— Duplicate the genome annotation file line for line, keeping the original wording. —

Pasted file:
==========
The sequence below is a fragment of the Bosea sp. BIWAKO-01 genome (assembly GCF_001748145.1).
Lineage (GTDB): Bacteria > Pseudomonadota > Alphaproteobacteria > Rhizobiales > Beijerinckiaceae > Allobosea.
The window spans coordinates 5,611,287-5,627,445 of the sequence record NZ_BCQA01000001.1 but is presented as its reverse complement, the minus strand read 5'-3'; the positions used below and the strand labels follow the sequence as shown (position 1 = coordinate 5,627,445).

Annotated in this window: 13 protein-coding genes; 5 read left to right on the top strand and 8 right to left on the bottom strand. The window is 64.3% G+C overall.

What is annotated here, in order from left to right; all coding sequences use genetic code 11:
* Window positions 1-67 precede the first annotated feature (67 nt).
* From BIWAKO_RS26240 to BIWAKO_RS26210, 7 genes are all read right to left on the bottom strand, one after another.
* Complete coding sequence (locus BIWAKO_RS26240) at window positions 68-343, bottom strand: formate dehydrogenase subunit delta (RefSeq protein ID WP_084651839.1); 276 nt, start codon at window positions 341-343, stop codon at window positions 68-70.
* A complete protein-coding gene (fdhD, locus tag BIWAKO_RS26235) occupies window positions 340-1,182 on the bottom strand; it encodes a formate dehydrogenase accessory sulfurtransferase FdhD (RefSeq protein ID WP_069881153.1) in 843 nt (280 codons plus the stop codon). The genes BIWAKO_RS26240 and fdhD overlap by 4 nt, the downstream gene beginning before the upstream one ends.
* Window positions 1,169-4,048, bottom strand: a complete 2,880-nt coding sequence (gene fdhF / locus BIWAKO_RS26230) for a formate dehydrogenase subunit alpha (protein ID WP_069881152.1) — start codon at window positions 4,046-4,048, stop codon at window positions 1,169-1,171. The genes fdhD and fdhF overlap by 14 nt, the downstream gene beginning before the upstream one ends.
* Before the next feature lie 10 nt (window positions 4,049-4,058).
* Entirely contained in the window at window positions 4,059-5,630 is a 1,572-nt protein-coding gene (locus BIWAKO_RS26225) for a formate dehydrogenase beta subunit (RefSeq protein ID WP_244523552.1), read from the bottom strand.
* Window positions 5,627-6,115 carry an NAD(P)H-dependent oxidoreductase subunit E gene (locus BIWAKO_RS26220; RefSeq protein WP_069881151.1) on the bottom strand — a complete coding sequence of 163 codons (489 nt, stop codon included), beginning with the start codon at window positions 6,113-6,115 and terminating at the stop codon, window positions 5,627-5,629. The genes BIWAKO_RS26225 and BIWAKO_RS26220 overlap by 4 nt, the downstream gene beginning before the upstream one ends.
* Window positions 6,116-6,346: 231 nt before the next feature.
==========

The sequence below is a fragment of the Bosea sp. BIWAKO-01 genome (assembly GCF_001748145.1).
Lineage (GTDB): Bacteria > Pseudomonadota > Alphaproteobacteria > Rhizobiales > Beijerinckiaceae > Allobosea.
The window spans coordinates 5,611,287-5,627,445 of the sequence record NZ_BCQA01000001.1 but is presented as its reverse complement, the minus strand read 5'-3'; the positions used below and the strand labels follow the sequence as shown (position 1 = coordinate 5,627,445).

Annotated in this window: 13 protein-coding genes; 5 read left to right on the top strand and 8 right to left on the bottom strand. The window is 64.3% G+C overall.

What is annotated here, in order from left to right; all coding sequences use genetic code 11:
* Window positions 1-67 precede the first annotated feature (67 nt).
* From BIWAKO_RS26240 to BIWAKO_RS26210, 7 genes are all read right to left on the bottom strand, one after another.
* Complete coding sequence (locus BIWAKO_RS26240) at window positions 68-343, bottom strand: formate dehydrogenase subunit delta (RefSeq protein ID WP_084651839.1); 276 nt, start codon at window positions 341-343, stop codon at window positions 68-70.
* A complete protein-coding gene (fdhD, locus tag BIWAKO_RS26235) occupies window positions 340-1,182 on the bottom strand; it encodes a formate dehydrogenase accessory sulfurtransferase FdhD (RefSeq protein ID WP_069881153.1) in 843 nt (280 codons plus the stop codon). The genes BIWAKO_RS26240 and fdhD overlap by 4 nt, the downstream gene beginning before the upstream one ends.
* Window positions 1,169-4,048, bottom strand: a complete 2,880-nt coding sequence (gene fdhF / locus BIWAKO_RS26230) for a formate dehydrogenase subunit alpha (protein ID WP_069881152.1) — start codon at window positions 4,046-4,048, stop codon at window positions 1,169-1,171. The genes fdhD and fdhF overlap by 14 nt, the downstream gene beginning before the upstream one ends.
* Before the next feature lie 10 nt (window positions 4,049-4,058).
* Entirely contained in the window at window positions 4,059-5,630 is a 1,572-nt protein-coding gene (locus BIWAKO_RS26225) for a formate dehydrogenase beta subunit (RefSeq protein ID WP_244523552.1), read from the bottom strand.
* Window positions 5,627-6,115 carry an NAD(P)H-dependent oxidoreductase subunit E gene (locus BIWAKO_RS26220; RefSeq protein WP_069881151.1) on the bottom strand — a complete coding sequence of 163 codons (489 nt, stop codon included), beginning with the start codon at window positions 6,113-6,115 and terminating at the stop codon, window positions 5,627-5,629. The genes BIWAKO_RS26225 and BIWAKO_RS26220 overlap by 4 nt, the downstream gene beginning before the upstream one ends.
* Window positions 6,116-6,346: 231 nt before the next feature.